Exploring bulk RNA-seq data has become a cornerstone for uncovering crucial insights into gene expression patterns and their relationship to phenotypes in biomedical research. One of the key tools in this domain is DESeq2, a powerful R package that has revolutionized differential expression analysis. However, a recent trend towards Python-based bioinformatics tools has highlighted the need for a native Python package to perform differential expression analysis (DEA) with generalized linear models on bulk RNA-seq data. In lieu of this, researchers from Owkin France introduced PyDESeq2, a novel Python implementation of the DESeq2 workflow. PyDESeq2 not only reproduces similar results to its R counterpart but also brings lots of additional benefits to the table.
Bridging the Gap: DESeq2 in Python
PyDESeq2’s re-implementation yields results that align closely with DESeq2. It achieves higher model likelihood, a testament to its robustness in modeling raw counts using a negative binomial distribution. Notably, PyDESeq2 demonstrates substantial speed improvements on large datasets, as demonstrated in experiments conducted on The Cancer Genome Atlas (TCGA) data.
Python’s popularity in the data science community is undeniable, and PyDESeq2 capitalizes on this by seamlessly interfacing with modern Python-based data science tools. Leveraging well-maintained and efficient scientific computing packages like NumPy and sciPy, PyDESeq2 provides a familiar environment for researchers, facilitating a smoother workflow.
While some workarounds exist, such as using python-to-R bindings like rpy2, they come with their own set of challenges. These bindings necessitate the installation and maintenance of packages in both Python and R, resulting in computational overhead and potentially compromising user control. PyDESeq2 eliminates these hurdles, offering a native Python solution for differential expression analysis.
Implementation and Features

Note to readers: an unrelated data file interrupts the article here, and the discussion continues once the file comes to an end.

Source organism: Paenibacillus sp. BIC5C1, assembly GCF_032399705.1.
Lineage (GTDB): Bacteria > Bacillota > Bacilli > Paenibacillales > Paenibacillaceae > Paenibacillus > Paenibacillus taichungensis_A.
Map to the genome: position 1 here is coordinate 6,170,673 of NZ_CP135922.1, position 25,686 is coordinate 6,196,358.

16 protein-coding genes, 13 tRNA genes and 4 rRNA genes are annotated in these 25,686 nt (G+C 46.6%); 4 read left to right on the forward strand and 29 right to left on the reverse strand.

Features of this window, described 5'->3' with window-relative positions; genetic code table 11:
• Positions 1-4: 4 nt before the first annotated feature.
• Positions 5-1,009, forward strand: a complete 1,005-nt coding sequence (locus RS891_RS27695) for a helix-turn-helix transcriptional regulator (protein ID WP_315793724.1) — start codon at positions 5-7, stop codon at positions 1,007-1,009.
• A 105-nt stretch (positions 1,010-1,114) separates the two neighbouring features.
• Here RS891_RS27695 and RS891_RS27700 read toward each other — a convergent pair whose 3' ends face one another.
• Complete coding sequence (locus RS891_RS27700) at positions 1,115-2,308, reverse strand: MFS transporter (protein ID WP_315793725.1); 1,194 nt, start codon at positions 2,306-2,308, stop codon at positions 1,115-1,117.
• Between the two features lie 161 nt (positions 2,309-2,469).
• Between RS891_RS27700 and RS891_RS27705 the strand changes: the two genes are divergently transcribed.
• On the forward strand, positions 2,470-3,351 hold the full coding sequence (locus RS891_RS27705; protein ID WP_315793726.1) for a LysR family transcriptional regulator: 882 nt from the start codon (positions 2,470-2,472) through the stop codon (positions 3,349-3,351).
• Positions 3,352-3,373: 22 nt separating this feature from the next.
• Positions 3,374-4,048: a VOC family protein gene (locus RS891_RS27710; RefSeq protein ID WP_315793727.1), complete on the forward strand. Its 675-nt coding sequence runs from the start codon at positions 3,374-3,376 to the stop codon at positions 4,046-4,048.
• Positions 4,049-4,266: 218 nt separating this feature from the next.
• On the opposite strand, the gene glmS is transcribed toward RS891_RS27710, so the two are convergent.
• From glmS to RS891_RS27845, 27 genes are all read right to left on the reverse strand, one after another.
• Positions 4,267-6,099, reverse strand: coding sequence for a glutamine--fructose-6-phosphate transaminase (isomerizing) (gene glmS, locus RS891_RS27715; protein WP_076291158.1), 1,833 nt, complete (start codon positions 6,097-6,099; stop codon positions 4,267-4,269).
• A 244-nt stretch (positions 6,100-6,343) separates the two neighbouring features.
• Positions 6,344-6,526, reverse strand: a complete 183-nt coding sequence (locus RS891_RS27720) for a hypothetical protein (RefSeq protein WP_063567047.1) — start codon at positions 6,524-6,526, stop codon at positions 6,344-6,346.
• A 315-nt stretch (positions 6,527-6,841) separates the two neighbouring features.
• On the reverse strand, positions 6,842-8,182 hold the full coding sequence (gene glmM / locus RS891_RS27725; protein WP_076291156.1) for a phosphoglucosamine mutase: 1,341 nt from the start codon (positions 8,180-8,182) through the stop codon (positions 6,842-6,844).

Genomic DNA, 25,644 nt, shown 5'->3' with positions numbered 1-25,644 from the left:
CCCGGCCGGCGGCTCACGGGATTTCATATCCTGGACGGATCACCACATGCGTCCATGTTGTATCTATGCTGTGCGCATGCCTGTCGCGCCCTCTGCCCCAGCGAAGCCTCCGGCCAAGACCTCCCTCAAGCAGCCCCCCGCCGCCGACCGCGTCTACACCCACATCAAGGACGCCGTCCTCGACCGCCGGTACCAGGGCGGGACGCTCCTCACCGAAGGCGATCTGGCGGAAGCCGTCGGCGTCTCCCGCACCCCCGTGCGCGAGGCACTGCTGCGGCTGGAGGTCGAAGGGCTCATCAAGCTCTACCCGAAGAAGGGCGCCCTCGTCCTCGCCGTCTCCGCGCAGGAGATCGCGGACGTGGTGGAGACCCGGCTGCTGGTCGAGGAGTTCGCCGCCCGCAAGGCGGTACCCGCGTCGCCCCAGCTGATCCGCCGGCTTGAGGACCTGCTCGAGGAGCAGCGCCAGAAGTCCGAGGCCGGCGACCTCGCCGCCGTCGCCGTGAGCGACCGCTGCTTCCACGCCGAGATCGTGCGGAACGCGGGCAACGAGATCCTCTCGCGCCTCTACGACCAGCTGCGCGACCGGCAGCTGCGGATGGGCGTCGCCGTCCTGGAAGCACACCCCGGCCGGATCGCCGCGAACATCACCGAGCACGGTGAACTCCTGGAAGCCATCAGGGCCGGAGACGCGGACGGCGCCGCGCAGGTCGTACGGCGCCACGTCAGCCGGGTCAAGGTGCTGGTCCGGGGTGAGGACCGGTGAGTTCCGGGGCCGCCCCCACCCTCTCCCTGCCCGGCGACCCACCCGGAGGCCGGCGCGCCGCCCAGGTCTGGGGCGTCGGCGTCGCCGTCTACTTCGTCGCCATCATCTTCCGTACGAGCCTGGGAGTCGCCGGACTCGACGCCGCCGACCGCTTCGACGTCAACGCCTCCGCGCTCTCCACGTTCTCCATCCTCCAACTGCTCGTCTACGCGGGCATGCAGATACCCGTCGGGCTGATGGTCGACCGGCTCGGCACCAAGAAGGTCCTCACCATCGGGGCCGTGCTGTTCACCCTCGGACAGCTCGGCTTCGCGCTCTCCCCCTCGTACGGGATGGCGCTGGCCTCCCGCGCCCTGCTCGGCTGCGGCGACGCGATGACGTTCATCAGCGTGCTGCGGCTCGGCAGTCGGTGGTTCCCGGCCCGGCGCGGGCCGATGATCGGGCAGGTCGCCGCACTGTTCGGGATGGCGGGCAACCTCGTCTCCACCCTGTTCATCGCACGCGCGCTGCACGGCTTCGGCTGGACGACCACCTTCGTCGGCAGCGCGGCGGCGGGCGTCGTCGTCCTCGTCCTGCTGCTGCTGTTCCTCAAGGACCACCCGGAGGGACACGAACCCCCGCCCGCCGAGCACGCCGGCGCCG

PyDESeq2 follows the differential expression analysis methodology introduced by Love et al. (2014), modeling raw counts using a negative binomial distribution. Dispersion parameters are estimated for each gene through a negative binomial generalized linear model (GLM) and subsequently shrunk towards a global trend curve. These dispersions are then employed to compute gene-wise log-fold changes (LFC) and perform Wald tests for differential expression.
In version 0.3.5, PyDESeq2 mirrors default DESeq2 settings. It incorporates the variance-stabilizing transformation, allowing for differential expression analysis in single-factor and n-level multi-factor designs with categorical factors using Wald tests. PyDESeq2’s code structure revolves around two classes of objects: the DeseqDataSet class, responsible for handling data-modeling steps, and the DeseqStats class for statistical tests and optional log-fold changes (LFC) shrinkage. Generalized linear models (GLM) are fitted using the popular Scipy and statsmodels Python packages.
As an integral part of the scverse ecosystem, PyDESeq2 seamlessly integrates with the anndata data structure. This ensures that PyDESeq2 analyses can be effortlessly imported to and from any scverse package, providing a cohesive environment for omics research.
Comparative Analysis: PyDESeq2 vs. DESeq2 on TCGA Datasets
In a comparative analysis on eight bulk RNAseq datasets from TCGA, PyDESeq2 demonstrates its prowess. It returns remarkably similar sets of significant genes and pathways compared to DESeq2. Additionally, PyDESeq2 achieves higher model likelihood for dispersion and log-fold change parameters on the majority of genes, all while maintaining comparable speeds.
Conclusion and Future Perspectives
PyDESeq2 emerges as a formidable tool for bulk RNA-seq differential expression analysis, filling a crucial void in the Python omics ecosystem. By releasing this package, the developers aim to promote the adoption of modern data science Python tools in gene expression analysis. PyDESeq2 offers speed, reliability, and seamless integration with the Python data science landscape. Its release marks a significant milestone in advancing the accessibility and efficiency of differential expression analysis methodologies. Looking ahead, PyDESeq2’s future updates promise to include support for continuous covariates and likelihood-ratio tests, further enhancing its capabilities.
Article source: Reference Paper
Dr. Tamanna Anwar is a Scientist and Co-founder of the Centre of Bioinformatics Research and Technology (CBIRT). She is a passionate bioinformatics scientist and a visionary entrepreneur. Dr. Tamanna has worked as a Young Scientist at Jawaharlal Nehru University, New Delhi. She has also worked as a Postdoctoral Fellow at the University of Saskatchewan, Canada. She has several scientific research publications in high-impact research journals. Her latest endeavor is the development of a platform that acts as a one-stop solution for all bioinformatics related information as well as developing a bioinformatics news portal to report cutting-edge bioinformatics breakthroughs.